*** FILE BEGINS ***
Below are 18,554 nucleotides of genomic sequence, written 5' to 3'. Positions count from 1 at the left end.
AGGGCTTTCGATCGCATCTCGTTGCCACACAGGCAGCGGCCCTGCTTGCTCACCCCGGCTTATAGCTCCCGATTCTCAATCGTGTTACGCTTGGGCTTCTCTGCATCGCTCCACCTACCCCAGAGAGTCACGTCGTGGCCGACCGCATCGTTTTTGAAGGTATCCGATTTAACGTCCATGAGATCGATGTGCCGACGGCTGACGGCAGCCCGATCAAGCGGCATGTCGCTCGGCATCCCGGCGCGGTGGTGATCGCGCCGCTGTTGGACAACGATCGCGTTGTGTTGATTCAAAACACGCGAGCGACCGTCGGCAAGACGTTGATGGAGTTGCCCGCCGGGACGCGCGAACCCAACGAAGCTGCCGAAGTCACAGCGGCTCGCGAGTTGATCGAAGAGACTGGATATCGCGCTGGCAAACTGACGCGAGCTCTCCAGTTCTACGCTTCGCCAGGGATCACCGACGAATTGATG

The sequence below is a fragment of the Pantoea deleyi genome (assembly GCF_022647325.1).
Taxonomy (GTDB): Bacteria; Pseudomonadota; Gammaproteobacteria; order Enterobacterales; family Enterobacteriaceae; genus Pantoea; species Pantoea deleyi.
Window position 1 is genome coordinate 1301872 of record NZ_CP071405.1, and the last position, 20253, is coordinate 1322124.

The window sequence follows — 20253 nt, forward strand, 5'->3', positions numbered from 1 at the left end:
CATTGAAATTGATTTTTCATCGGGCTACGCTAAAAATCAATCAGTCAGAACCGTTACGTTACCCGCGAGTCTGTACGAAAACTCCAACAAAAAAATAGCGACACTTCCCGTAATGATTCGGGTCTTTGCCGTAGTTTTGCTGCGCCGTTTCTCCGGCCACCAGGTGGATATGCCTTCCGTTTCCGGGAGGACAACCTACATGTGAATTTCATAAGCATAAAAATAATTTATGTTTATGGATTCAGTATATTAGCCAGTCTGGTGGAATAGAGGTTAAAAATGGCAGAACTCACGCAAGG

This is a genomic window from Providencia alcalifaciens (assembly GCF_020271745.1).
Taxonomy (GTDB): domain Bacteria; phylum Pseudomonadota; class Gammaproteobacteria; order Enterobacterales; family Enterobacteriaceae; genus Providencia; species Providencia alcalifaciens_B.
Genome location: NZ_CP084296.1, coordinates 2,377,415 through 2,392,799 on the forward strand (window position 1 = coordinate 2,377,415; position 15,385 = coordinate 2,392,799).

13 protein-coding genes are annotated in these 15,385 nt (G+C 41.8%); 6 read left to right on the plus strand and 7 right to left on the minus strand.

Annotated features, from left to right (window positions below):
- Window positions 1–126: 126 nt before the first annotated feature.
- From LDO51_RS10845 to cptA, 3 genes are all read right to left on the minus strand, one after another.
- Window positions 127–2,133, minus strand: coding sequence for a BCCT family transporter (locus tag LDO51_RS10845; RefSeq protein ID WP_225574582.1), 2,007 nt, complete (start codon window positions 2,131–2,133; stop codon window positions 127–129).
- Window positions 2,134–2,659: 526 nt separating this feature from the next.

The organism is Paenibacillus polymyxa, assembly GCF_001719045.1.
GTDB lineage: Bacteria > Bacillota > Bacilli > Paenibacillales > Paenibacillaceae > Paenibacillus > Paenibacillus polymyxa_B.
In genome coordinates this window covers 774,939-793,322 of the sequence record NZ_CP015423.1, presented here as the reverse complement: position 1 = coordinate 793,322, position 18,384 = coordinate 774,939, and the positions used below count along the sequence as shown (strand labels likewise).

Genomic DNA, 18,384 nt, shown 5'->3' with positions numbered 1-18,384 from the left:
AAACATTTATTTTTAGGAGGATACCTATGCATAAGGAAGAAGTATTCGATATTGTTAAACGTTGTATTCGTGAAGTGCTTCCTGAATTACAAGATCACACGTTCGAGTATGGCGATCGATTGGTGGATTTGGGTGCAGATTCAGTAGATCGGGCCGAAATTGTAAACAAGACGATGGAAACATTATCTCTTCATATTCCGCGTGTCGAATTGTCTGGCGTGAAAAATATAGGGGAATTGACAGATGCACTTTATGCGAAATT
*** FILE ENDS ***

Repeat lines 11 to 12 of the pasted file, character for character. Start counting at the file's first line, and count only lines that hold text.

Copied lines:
13 protein-coding genes are annotated in these 15,385 nt (G+C 41.8%); 6 read left to right on the plus strand and 7 right to left on the minus strand.

Annotated features, from left to right (window positions below):